Earth Overshoot Day, also known as the Earth Debt Day is one of the less enjoyable days in the calendar. It is on this day that humanity’s consumption exceeds the amount of resources that our planet can supply in a year. Overshoot day comes sooner each year; we hit that day on August 19 in 2014. This year it was August 13, a full six days earlier.

Biological capacity reserves and deficits

Biological capacity, or biocapacity, is a way to measure an area’s ability to produce biological materials necessary for life, such as food, timber, textiles, and to absorb its waste, most notably carbon dioxide emissions. Deficits and reserves are determined by measuring an area’s capacity against its ecological footprint—the area required to support an ecosystem’s population.

Biocapacity reserves and deficit per country. Image via footprintnetwork

Biocapacity reserves and deficit per country.
Image via footprintnetwork

The Global Footprint Network estimated that humans would need the resources produced by just over one-and-half Earths to keep up with what we will use this year. And given the rate at which increasing global consumption and population has been exerting pressure on available natural resources, this day would eventually move to May 8, WWF says.

The Global Footprint Network estimates how much we consume, how efficiently we produce, how many people we are and how much the earth’s natural systems generate. “We can’t sustain such growth models and consumption patterns anymore”.

The Global Footprint Newtork says the largest proportion of the ecological budget is being used up by the vast amount of carbon being pumped into the atmosphere. However, it is not clear whether a sustained level of overuse is possible without significantly damaging long-term biocapacity, with consequent impacts on consumption and population growth. Japan would need 5.5 countries of its own size to meet its consumption requirements.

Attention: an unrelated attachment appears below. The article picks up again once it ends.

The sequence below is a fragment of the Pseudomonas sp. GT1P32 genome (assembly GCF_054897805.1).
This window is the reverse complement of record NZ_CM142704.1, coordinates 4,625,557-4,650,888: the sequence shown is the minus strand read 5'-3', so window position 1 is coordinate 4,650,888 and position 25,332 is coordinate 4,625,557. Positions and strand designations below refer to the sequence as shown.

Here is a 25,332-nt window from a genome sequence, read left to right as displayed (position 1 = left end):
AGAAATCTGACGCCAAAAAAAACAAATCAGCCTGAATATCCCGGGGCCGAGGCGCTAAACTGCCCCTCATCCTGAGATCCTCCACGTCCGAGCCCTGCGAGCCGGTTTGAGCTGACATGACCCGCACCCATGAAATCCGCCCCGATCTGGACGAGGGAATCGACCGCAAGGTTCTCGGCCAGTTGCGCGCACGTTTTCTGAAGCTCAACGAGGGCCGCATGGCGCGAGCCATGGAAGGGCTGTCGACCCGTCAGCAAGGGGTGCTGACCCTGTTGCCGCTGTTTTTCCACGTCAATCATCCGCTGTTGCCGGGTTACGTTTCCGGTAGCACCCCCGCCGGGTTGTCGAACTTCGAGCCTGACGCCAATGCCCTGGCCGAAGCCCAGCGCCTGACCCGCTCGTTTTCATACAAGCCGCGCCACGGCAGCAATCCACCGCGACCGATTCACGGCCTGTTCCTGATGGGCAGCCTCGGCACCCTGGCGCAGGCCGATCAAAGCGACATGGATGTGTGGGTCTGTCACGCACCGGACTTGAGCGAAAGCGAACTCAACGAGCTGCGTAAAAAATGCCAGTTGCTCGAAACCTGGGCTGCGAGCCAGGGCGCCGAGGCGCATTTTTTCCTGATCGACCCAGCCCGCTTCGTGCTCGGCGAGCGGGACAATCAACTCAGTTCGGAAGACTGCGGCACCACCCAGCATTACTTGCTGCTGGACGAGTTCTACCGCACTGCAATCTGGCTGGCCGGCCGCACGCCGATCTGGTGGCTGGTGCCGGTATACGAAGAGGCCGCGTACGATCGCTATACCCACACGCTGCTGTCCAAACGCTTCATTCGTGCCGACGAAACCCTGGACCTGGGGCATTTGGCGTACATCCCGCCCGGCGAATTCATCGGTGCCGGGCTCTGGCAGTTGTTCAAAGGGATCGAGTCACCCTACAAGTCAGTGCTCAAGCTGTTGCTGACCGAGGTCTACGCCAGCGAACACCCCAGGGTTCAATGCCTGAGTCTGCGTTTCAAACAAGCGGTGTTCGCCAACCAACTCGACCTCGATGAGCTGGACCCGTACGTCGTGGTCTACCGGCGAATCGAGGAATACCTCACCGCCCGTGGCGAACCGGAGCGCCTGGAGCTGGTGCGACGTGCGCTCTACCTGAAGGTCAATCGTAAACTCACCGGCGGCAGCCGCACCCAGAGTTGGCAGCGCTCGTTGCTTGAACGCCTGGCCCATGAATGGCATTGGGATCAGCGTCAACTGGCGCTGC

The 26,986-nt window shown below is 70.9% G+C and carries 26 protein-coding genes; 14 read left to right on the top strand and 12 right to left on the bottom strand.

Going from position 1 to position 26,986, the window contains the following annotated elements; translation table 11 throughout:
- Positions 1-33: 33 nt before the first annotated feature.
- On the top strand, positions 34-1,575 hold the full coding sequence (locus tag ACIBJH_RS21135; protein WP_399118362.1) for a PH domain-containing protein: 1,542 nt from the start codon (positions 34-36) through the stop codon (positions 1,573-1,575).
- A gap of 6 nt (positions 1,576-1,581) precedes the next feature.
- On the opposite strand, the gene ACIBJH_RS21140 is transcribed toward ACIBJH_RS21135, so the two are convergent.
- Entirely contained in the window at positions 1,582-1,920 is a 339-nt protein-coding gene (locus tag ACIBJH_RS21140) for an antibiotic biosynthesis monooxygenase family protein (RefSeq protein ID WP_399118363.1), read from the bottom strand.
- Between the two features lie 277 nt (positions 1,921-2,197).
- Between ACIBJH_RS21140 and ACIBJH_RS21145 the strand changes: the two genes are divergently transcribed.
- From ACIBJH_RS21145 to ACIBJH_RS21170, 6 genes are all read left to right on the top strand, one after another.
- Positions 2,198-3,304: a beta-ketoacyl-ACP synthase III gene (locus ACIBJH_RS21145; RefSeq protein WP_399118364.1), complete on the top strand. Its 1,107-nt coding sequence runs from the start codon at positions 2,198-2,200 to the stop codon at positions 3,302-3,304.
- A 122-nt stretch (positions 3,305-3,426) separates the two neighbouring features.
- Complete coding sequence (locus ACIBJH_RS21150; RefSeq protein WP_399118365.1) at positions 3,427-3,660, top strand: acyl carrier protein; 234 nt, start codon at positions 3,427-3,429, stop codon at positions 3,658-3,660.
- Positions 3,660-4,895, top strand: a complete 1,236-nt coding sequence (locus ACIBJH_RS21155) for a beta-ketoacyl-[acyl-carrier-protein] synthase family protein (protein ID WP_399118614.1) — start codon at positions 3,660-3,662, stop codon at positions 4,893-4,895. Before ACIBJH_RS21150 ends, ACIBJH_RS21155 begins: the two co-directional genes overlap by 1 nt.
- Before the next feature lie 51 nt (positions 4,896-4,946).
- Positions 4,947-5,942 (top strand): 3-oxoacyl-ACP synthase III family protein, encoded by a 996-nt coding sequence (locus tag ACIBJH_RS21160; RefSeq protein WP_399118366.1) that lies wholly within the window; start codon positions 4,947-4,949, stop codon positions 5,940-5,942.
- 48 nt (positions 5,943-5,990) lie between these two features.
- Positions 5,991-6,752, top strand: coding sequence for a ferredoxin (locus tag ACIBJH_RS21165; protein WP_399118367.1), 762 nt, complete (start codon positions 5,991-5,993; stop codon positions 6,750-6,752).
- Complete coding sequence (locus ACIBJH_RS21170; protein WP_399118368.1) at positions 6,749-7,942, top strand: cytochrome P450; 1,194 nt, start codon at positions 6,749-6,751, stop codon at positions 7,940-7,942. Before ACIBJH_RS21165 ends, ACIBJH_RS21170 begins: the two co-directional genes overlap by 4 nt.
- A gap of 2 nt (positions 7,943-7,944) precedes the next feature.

“It’s quite simple,” says Dr. Mathis Wackernagel of the think tank Global Footprint Network. “We look at all the resource demands of humanity that compete for space, like food, fiber, timber, et cetera, then we look at how much area is needed to provide those services and how much productive surface is available.”

His bottomline metaphor is that biological capacity is like your year’s salary, and Overshot day is the day you begin to live off debt because you’ve spent it all. Ideally, it should come on the last day of the year – December 31st. However, since 1970 when Overshoot day fell on the 23rd of December, it’s been steadily creeping up, and this year’s August 13 is the earliest recorded date.

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Living today at the cost of tomorrow

Passing Earth Debt Day doesn’t mean there aren’t any more resources and we just tighten our belt and wait for next year. It means we’ll be using more than the Earth can actually give in a year, and there will always be interest.

Wackernagel cites struggling fisheries, accumulation of carbon dioxide in the atmosphere, soil erosion and deforestation as some of the consequences. Spiking food prices and diminishing water supplies worldwide, more costly and extreme weather events, and violent social conflicts such as the Syrian civil war, can also be seen as direct consequences of the increasing strain we’re putting on our planet’s dwindling resources.

The only way this game ends well for us is for developed countries to cut back on their overall resource consumption, switch to renewable energy sources, and recycle more.

Some countries “spend” their salary much faster than others. America and China for example, overshoot much faster than others, while large portions of South America always end the year with biocapacity to spare.

It’s also a question of income – Singapore, for example, exceeds its biocapacity on January 2nd, just after “payday”.

“It’s just a city,” says Wackernagel, noting that a small, densely populated island doesn’t have much capacity to begin with.

Some countries operate within their limits and don’t have overshoot days. That doesn’t mean Wackernagel lets them off the hook

“They are extremely resource rich,” he says of one country that isn’t overshooting. “That doesn’t mean they use their resources wisely, but that’s the privilege of being rich.”

Waste not, want not

Some countries such as Singapore, will never be able to not overshoot. Wackernagel doesn’t expect every country to reduce consumption enough as to never reach debt, but advocates a wiser use of resources for all and plans for the surpluses of some to balance out countries that overshoot.

He says that while the “metabolism of the Earth” is accelerating too fast for us now, he sees some positive signs.

“There are some international negotiations, like what’s going to happen in Paris,” he says, referring to the UN Conference for Climate Change, where nations will try to reach a global agreement for how to address the environmental issues we’ve been seeing recently.

“But it’s not enough to turn the boat around,” he adds, saying it might be time for a resource diet, so we won’t have to keep preparing for Overshoot Day earlier every year.